Low Impact Development barriers: The proposed changes include minor code revisions to remove barriers to the use of pervious pavement and rainfall catchment systems, and identify sections of the code that support low-impact stormwater management, in line with EPA guidance. Minor changes are also made to the purpose and intent statements of specific code sections to reflect this support.

At a public meeting scheduled for this Wednesday City staff will share details of all the proposed amendments, and answer questions from the public. The official public hearing for the amendments is scheduled for next week.

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fred davie

Developers will have to provide bicyclists with places to park their bikes AND places for them to shower?

What if the showers aren’t warm enough or nobody is available to scrub the bicyclists back and private parts?

What if the bicyclist needs a massage because of cramping? Does the developer need to provide a massage therapist too?

Why does our city need to be a poster boy for bureaucratic stupidity?

March 11, 2014 at 3:01 pm / Reply / Quote and reply

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Jim C

The number of people, as a percentage of the overall population, that actually use bicycles for regular transportation is pretty small - Seattle Bike Blog reports that the last transportation census in Seattle came up with a number of 4.1% and I would be willing to bet Tacoma’s number is less than that (most studies I have seen report in the area of 1-2%).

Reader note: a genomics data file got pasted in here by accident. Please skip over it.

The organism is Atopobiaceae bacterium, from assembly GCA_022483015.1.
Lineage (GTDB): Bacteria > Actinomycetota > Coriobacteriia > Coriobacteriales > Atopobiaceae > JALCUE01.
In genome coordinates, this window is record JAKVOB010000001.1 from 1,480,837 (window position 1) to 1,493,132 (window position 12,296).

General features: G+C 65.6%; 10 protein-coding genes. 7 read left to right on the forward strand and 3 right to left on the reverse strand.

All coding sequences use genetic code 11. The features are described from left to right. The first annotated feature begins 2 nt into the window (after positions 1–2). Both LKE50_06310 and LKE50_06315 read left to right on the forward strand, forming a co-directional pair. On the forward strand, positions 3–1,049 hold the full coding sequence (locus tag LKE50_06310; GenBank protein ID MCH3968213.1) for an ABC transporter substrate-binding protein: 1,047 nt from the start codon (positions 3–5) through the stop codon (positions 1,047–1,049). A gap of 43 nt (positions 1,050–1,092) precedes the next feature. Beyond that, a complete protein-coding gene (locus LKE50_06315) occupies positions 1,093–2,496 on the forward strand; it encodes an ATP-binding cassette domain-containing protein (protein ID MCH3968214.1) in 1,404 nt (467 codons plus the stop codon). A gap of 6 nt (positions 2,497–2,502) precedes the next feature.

So where is the popular support for all of these initiatives?  Why does the council seem to think this is one of the more important issues facing us as a city?

I can tell you that it’s not one of the more important issues facing the: elderly, handicapped, anyone with kids, anyone who has work tools/materials to haul around.  In other words, the vast majority of our city’s population for whom bicycling is not a realistic means of transportation.  In addition to the people who would like to get where they are going without the expectation that they will have to shower and change when they get there.

March 11, 2014 at 3:37 pm / Reply / Quote and reply

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The levels to actually trigger these provisions are so huge that they are not unreasonable.  We’re talking like Costco sized ventures…  These reccomendations are coming from the Sustainable Tacoma Commission and the Bike/Ped Committee most likely and I’m not sure where you get that people with kids and the elderly don’t ride bicyles.  There is only a fraction of population that are unable to ride one.  These changes follow places like Portland, OR that have seen their biking population explode over the past couple decades and creating the bike infrastructure/amenities to promote more people to bike to work and to do business.  It is only unreasonable to those stuck in the Single-Occupancy Vehcile mindset.

March 12, 2014 at 1:55 pm / Reply / Quote and reply

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fred davie

Once these requirements are in the code then it’s easy to lower the thresholds so that smaller developments are also affected. It’s called tweeking the law.  I don’t doubt that a lot of bicyclists need a shower. But they can join the YMCA or rent a motel room for an hour.  Bicyclists are SAVING lots of money by not using cars or transit. So they can afford to attend to their own hygiene issues.

March 12, 2014 at 2:36 pm / Reply / Quote and reply

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It isn’t feasible to locate showering facilities at another location other than the one you would be going to.  Sort of defeats the purpose of what the code is trying to promote.  And as far as lowering the thresholds go those would go through their own feasibility study and comp plan procedure.  There are many provisions in the comp plan and you needn’t be afraid of snowballing into a scary burden.

March 12, 2014 at 11:09 pm / Reply / Quote and reply